Like ward representation, the biomass issue has particular implications for Springfield neighborhoods with many poor residents and people of color, where health problems such as asthma are especially common. Still, both campaigns served the interests of the entire city, regardless of race or income, which likely won them more widespread support. “Those were campaigns that benefited anyone in the city,” Bewsee said. “They weren’t just about their effect on poor people, even though their effect on poor people was worse than on others.”
Still, she added, Arise’s first commitment is to the city’s most vulnerable populations. “Ninety percent of our members are very poor. That’s always been the basis for our membership, for who we are, the campaigns we work on.”
In fact, Bewsee’s favorite Arise campaign, alongside ward representation, was one that involved a population so powerless that they’re often overlooked: Sanctuary City, an encampment of homeless people that was established in the spring in 2004, in response to a lack of shelter beds in the city. The tent city was in operation for six months, first on the lawn of St. Michael’s Cathedral, then on property owned by Open Pantry Community Services.
“I was so proud that people found a way—people who— everybody doubted their capacity—but they self-governed for six months,” Bewsee said. Arise helped by training camp residents on how to do things like run meetings, she said. “But they ran it.
“It wasn’t done as a political statement. It was done because a shelter closed, and people had nowhere to go, so we just took a chance and did it,” she continued. “And homeless people—some of them addicted, some of them mentally ill—were all part of making Sanctuary City succeed. And at the end of it, the city had to take homelessness seriously.”
Richardson first became involved with Arise in 1998, through an HIV prevention and education project with women sex workers. From that work sprang Arise’s Women In Support of Each Other, or WISE, Committee, which tackled several related issues, including an effort to bring a needle-exchange program to Springfield, a short-lived effort to decriminalize prostitution in the city, and a years-long campaign to stop the building of a new women’s jail in Chicopee.
Richardson called the work she did with the WISE Committee her favorite experience at Arise. “There were so many amazing women that were on that campaign, and that work was so rich and so full,” she said. “We did a lot of different kinds of work that was focused on women’s issues, poverty and racism and anti-homophobic work, all sorts of overlapping anti-oppression work.”
Not all its efforts succeeded; Springfield still doesn’t have needle exchange, and the women’s jail was built and is now being expanded. Still, Richardson said, “I think long-term organizers understand that there are far more losses than victories. But it’s this whole journey that counts. … You’ve got to keep slugging along. The work is so much bigger than any one particular thing.”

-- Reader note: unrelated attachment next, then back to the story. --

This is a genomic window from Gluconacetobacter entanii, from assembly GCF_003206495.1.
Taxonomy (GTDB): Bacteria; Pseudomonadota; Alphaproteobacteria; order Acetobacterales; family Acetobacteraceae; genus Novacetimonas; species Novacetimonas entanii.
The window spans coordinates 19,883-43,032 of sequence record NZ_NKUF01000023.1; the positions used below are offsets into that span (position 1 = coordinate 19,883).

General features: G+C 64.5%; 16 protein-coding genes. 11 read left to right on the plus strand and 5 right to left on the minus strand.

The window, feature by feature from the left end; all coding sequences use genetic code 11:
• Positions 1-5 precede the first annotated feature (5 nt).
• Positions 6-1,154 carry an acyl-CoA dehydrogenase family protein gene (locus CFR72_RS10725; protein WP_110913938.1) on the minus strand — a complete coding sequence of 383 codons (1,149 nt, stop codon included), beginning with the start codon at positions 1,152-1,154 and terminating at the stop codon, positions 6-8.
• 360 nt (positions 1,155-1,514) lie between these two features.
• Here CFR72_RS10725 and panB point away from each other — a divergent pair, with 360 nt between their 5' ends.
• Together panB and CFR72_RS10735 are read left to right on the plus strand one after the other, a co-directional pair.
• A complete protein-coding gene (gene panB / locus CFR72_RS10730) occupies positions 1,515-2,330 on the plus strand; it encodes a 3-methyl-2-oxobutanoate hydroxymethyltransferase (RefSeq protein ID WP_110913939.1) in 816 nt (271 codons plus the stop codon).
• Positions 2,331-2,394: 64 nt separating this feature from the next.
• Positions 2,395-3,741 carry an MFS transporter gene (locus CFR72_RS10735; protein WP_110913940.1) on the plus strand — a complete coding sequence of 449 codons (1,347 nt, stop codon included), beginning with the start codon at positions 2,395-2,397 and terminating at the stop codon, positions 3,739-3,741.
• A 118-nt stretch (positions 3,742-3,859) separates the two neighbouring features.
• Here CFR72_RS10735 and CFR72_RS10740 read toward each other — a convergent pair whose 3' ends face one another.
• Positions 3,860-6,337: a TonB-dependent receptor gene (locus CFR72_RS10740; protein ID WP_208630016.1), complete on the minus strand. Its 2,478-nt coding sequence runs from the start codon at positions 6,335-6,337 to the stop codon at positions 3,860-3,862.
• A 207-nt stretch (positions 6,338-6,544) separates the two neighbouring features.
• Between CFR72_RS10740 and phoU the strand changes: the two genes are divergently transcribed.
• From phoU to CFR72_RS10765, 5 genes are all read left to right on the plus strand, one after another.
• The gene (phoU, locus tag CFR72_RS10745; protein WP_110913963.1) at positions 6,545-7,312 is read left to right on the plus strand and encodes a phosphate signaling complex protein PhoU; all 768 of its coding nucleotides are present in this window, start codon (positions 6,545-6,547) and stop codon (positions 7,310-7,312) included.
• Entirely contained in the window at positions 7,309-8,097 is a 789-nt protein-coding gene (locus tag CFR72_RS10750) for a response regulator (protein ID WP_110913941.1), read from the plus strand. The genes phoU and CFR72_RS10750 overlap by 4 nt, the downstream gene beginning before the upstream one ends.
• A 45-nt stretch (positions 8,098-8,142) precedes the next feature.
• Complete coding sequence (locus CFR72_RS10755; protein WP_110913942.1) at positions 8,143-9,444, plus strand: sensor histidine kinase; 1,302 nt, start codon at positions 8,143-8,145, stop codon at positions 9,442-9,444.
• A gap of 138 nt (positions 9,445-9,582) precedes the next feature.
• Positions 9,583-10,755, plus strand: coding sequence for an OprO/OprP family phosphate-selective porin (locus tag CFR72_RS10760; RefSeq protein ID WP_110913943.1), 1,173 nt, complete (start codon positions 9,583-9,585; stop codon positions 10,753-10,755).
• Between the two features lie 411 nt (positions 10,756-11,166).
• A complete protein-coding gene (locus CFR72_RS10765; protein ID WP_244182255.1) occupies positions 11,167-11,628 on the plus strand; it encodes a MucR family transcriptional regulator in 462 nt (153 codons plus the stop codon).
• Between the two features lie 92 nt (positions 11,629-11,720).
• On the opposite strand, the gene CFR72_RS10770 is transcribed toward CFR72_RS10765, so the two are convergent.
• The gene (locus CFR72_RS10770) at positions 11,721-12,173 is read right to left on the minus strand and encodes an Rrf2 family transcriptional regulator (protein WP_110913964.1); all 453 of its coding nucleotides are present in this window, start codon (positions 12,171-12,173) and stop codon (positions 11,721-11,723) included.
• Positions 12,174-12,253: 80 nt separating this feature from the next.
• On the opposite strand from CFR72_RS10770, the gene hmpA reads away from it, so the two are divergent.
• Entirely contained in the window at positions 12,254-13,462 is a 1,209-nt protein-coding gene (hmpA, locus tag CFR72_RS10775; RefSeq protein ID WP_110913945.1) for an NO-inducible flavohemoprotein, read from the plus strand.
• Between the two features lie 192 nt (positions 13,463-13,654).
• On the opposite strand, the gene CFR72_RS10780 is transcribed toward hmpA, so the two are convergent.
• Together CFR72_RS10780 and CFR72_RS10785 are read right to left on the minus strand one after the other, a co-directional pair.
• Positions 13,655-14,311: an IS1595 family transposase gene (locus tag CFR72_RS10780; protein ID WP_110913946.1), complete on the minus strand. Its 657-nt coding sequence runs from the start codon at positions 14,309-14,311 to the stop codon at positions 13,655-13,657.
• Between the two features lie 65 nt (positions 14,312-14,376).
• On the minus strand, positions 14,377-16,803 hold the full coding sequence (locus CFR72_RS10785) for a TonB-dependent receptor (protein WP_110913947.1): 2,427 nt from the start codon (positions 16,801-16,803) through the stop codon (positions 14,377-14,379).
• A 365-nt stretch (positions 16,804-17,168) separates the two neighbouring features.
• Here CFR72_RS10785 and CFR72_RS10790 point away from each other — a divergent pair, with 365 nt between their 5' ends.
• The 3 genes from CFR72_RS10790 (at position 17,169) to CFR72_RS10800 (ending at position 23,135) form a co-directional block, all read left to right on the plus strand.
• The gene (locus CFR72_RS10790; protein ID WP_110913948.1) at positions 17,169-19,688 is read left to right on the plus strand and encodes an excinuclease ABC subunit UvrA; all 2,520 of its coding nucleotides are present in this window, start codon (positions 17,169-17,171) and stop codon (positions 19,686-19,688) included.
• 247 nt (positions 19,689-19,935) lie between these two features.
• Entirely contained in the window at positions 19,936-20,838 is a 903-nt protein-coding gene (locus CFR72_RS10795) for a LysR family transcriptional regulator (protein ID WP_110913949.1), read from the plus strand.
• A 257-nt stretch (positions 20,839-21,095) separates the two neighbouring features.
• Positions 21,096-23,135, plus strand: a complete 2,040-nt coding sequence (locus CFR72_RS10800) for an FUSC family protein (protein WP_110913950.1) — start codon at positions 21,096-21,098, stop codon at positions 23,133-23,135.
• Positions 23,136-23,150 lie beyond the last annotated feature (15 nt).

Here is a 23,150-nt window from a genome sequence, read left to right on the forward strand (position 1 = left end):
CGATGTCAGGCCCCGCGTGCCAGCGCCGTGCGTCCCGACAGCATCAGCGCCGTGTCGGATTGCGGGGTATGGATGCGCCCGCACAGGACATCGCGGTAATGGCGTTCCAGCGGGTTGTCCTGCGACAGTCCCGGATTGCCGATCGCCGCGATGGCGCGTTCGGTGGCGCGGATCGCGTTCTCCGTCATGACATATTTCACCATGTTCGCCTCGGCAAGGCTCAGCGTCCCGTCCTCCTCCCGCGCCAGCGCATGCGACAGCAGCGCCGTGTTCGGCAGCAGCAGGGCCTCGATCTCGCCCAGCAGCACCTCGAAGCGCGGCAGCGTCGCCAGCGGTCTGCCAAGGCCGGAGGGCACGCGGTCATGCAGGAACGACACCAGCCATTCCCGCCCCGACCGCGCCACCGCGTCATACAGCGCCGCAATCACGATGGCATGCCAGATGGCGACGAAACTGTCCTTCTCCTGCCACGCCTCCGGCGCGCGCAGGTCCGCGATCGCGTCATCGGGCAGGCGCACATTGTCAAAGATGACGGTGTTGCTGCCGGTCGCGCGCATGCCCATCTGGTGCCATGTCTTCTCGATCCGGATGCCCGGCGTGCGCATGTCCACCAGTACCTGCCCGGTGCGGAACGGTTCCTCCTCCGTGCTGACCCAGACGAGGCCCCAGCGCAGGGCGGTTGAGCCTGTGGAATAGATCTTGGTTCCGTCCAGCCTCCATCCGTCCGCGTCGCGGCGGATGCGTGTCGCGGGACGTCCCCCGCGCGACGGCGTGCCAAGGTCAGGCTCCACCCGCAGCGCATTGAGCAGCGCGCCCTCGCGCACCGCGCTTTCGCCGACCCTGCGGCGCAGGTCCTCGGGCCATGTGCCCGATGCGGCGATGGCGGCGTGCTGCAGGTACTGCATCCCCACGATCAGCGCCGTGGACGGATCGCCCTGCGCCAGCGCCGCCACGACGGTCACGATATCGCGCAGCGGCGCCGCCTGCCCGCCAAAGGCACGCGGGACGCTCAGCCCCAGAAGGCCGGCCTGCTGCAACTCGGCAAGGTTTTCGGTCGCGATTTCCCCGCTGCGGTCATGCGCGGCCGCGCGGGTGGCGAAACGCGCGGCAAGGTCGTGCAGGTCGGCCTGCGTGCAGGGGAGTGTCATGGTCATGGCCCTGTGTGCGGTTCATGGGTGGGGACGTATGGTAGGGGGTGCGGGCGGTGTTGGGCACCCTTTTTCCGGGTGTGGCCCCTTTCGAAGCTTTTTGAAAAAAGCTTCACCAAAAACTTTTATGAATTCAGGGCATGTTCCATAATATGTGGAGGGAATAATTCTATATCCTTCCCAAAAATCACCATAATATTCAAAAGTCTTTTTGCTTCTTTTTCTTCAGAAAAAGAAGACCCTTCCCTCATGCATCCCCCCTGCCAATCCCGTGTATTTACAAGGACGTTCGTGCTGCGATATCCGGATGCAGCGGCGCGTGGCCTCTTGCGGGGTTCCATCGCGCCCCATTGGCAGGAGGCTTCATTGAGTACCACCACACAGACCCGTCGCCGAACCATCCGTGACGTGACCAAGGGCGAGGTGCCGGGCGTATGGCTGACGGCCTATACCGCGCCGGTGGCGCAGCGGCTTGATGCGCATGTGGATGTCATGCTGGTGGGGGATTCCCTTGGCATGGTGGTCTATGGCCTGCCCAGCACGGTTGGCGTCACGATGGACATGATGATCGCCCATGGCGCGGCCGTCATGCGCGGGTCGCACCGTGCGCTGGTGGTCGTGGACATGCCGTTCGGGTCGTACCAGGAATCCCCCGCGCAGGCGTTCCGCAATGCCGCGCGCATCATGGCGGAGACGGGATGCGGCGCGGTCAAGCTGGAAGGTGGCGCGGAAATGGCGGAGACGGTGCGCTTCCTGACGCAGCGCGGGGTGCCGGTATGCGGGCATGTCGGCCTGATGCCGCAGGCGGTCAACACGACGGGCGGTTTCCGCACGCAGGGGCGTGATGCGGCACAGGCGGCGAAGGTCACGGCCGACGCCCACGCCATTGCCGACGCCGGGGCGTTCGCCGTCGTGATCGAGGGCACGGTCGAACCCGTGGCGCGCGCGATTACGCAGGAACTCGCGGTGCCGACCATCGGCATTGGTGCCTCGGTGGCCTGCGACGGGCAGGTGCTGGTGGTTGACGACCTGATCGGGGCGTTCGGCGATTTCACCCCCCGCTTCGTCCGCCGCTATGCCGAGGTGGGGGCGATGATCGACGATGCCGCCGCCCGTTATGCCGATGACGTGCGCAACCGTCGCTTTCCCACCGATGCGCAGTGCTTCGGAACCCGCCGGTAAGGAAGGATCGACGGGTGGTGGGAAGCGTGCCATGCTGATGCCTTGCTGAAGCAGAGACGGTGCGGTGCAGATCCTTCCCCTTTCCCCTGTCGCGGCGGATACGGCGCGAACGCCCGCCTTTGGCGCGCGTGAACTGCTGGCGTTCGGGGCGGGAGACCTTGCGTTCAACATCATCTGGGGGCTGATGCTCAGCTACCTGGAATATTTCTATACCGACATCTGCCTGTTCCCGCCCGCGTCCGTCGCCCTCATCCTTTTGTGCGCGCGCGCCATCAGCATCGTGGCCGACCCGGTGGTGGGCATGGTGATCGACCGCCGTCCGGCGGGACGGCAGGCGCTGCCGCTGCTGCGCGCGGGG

Giving up, she added, “is not really an option, for most of us, anyway.”
How does Arise choose which issues to devote its limited resources to? The group considers how an issue affects its membership, as well as the effects its involvement might have on the campaign, Bewsee said. Is the effort likely to do well without Arise? Would it, in fact, do better without Arise, which some in the city consider too radical a group?
“There are a few things that stay on our list,” Bewsee said, like reforming the criminal justice system, both on the state and municipal level (Arise has long supported the creation of a strong, independent civilian police review board); improving services for homeless people; and creating quality affordable housing. One issue that’s becoming increasingly important to Arise, Bewsee said, is the intersection of the environment, public health and the economy.
“I see a way in which issues like poverty, climate change, housing can all come together,” she said. “If we started to relocalize our economy, supporting small businesses and working co-ops that both provide employment for people and provide food; if we started retrofitting our schools and our houses to get off the grid and do some of our own energy; if we could rebuild local bakeries—you name it—if we stopped throwing clothes away and then dashing off to Kmart to buy new ones [and] we had seamstresses and tailors. We need to break this down, and keep this in our community,” Bewsee said.
“We have to find a way to get this vision out to the residents of Springfield. We can provide jobs and housing for ourselves and make ourselves more economically independent, bring it all home and improve our environment,” she continued. “I can see this. I can really see this.”•